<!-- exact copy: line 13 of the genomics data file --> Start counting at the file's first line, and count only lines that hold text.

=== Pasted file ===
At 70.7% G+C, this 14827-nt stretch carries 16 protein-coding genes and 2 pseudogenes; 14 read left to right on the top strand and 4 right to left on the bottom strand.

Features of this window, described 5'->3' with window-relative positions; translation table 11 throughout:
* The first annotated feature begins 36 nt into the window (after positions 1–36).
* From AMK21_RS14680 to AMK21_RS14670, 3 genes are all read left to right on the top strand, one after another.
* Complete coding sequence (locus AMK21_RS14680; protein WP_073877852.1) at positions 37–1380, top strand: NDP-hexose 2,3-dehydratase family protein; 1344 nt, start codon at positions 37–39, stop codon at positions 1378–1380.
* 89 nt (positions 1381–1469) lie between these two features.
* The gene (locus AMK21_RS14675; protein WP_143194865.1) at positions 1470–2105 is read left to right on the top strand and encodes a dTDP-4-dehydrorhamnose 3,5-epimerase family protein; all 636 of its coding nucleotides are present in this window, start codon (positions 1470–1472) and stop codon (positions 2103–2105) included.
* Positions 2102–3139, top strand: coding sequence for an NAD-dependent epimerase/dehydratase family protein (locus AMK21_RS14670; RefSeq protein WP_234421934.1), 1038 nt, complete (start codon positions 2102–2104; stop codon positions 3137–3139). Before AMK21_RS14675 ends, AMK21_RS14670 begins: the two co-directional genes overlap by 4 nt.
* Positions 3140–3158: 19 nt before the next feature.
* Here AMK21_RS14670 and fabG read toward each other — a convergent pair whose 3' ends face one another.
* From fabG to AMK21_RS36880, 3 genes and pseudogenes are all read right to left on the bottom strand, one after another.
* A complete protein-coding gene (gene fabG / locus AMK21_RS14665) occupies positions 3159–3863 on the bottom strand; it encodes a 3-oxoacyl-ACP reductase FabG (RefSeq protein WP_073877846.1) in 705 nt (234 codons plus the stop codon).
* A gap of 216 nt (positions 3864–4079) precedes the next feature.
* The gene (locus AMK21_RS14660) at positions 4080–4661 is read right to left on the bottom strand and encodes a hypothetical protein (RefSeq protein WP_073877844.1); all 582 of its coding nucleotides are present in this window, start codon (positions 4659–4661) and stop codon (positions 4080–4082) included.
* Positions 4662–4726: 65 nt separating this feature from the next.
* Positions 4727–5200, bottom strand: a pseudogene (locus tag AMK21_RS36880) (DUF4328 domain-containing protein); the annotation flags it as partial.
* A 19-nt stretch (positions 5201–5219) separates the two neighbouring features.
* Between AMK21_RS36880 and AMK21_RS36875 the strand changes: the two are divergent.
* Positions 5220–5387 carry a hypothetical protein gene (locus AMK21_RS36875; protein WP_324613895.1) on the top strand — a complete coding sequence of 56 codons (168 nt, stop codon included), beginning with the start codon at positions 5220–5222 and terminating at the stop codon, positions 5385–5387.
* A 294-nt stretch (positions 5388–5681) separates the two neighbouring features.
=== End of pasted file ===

* A gap of 216 nt (positions 3864–4079) precedes the next feature.